If the lesson feedback in the example above instead stated something like, ‘there was a lack of engagement from the students during the starter activity. I believe if you clearly demonstrate your high expectations that the activity is completed in the time and use explicit quality criteria so students know how to succeed then this will lead to significant improvements.’
Now, this gives you something concrete you can actually work with! OK, it’s not always nice to hear constructive criticism like this, but the QT framework fosters conversation between the teacher and observer. For example, questions may arise such as, ‘what quality criteria would work for this particular activity?’ ‘Which other members of staff in school consistently show they have high expectations?’ Conversely, ‘would this staff member be OK to have a drop-in during one of their starter activities to see how it’s done?’
Referencing the QT framework during teacher interviews
The QT framework is also useful when looking to interview for teaching jobs in Australia. One of the most common areas interviewers want to discuss is your teaching pedagogy. That is, your individual methods and approaches to teaching; your teaching style. This is especially important if your interview does not include a lesson observation or takes place over zoom. If the school can’t see you teach, they need to hear in detail how you teach.
Essentially, the last time you want to appear stumped in an interview is when asked, ‘what would we typically see if we walked into your lesson?’ or ‘tell us about your approach to lesson delivery.’
Using the QT framework as a reference point, you can construct a comprehensive answer about what makes you a high-quality teacher. The 18 elements can be used almost like a checklist for what to include in your answers.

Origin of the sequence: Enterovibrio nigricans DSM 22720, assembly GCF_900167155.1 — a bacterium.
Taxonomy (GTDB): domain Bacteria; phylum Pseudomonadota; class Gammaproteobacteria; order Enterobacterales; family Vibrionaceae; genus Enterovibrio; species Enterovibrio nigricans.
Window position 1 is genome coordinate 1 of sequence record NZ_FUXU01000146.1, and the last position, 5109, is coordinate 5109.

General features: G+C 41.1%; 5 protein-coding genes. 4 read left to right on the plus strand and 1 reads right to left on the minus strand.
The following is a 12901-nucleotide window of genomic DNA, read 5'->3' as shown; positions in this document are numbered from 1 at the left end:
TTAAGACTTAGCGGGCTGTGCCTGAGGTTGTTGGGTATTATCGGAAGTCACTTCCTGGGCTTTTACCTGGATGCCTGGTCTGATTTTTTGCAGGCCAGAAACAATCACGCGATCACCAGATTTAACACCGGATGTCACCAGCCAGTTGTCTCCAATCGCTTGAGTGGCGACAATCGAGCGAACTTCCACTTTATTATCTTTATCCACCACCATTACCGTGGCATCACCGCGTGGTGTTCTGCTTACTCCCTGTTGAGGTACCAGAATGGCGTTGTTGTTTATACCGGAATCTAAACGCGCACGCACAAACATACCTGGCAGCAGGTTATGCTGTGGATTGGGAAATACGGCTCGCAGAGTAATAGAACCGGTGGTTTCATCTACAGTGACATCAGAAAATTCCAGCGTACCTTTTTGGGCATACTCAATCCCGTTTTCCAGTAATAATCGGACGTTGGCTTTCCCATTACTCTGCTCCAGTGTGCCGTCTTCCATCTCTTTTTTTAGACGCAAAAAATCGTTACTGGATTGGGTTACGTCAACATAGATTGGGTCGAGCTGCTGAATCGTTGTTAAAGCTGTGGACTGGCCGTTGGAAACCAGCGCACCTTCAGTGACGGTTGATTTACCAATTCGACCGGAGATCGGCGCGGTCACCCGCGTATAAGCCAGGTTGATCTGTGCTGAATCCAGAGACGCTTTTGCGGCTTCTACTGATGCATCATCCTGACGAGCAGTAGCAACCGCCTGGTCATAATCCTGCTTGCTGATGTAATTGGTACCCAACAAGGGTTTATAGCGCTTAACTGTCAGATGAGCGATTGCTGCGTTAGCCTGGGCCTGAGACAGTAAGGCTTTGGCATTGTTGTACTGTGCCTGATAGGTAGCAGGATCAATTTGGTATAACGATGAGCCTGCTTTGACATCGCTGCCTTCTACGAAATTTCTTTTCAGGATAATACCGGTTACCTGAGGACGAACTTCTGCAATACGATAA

Example answer: ‘If you walk into one of my lessons, you’re likely to find a busy and active learning environment. I have high expectations of my students to regularly use self and peer assessment to ensure they are editing and improving their work. I believe this student self-regulation is what helps shape them into successful, independent learners. Students don’t often come to me saying “I’ve finished.” They know how to check their work against the explicit quality criteria and make sure they’ve reached a final draft before asking for feedback.’
In summary, we’re big fans of the QT framework. It’s really useful for teachers as it:
- Provides a clear framework for what constitutes quality teaching.
- Enables discussion among teaching staff around learning.
- As the quality elements are recognised across schools, the framework can support teacher preparation for interview answers.
If you would like to learn more about the QT framework, we found this discussion paper very insightful!
Thanks for reading our post in answer to ‘what is the quality teaching frame?’ Is this a framework you would find useful? How does your school incorporate it into discussion and professional development? We’d love you to join the discussion with us.
If you are interested in a new teaching position we welcome you to reach out to the team or browse our latest vacancies. Alternatively, contact email@example.com or firstname.lastname@example.org to let us know how we can help with your staffing needs.